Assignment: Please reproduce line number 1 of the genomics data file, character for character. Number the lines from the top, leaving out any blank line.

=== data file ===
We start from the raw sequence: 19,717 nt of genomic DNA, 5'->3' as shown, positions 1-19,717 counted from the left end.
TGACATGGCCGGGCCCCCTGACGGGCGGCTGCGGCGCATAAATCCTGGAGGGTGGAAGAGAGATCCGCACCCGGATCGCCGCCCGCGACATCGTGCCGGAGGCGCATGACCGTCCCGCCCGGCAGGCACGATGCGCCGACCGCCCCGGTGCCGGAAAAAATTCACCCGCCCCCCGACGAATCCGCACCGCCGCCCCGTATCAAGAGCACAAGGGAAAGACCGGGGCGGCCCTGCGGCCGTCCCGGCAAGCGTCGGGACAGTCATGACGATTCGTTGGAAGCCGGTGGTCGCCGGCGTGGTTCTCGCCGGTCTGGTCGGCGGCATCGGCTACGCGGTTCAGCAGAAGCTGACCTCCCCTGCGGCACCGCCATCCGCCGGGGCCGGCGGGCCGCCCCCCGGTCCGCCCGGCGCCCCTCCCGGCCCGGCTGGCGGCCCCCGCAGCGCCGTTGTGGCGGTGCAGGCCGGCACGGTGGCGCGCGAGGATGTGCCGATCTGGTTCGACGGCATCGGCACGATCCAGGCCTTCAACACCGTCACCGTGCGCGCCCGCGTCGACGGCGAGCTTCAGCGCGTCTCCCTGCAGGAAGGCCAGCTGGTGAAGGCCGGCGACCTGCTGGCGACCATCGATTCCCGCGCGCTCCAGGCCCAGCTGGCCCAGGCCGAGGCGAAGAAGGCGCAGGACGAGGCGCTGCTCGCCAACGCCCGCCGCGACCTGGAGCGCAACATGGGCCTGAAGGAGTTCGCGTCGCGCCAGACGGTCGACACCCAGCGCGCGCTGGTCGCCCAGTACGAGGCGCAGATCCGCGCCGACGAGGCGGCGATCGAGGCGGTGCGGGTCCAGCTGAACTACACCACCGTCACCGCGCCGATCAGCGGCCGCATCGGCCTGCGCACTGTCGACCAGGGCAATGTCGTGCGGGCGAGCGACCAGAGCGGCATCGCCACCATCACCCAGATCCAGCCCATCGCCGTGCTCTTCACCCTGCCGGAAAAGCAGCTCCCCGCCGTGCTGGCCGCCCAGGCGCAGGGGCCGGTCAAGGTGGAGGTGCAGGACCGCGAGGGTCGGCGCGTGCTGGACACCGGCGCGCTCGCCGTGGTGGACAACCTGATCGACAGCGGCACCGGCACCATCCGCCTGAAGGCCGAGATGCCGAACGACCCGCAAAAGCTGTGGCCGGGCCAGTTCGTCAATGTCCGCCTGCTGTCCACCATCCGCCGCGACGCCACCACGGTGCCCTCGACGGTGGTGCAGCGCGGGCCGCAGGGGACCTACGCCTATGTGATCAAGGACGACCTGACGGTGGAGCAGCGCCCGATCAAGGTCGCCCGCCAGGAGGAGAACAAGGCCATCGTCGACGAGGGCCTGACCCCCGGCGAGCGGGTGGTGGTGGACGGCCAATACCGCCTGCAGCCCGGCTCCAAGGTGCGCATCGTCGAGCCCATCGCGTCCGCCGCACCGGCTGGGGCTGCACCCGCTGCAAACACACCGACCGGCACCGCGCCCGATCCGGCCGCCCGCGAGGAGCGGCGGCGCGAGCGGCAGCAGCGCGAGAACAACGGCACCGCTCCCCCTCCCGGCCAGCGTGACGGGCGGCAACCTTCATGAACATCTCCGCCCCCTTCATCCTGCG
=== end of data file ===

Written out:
We start from the raw sequence: 19,717 nt of genomic DNA, 5'->3' as shown, positions 1-19,717 counted from the left end.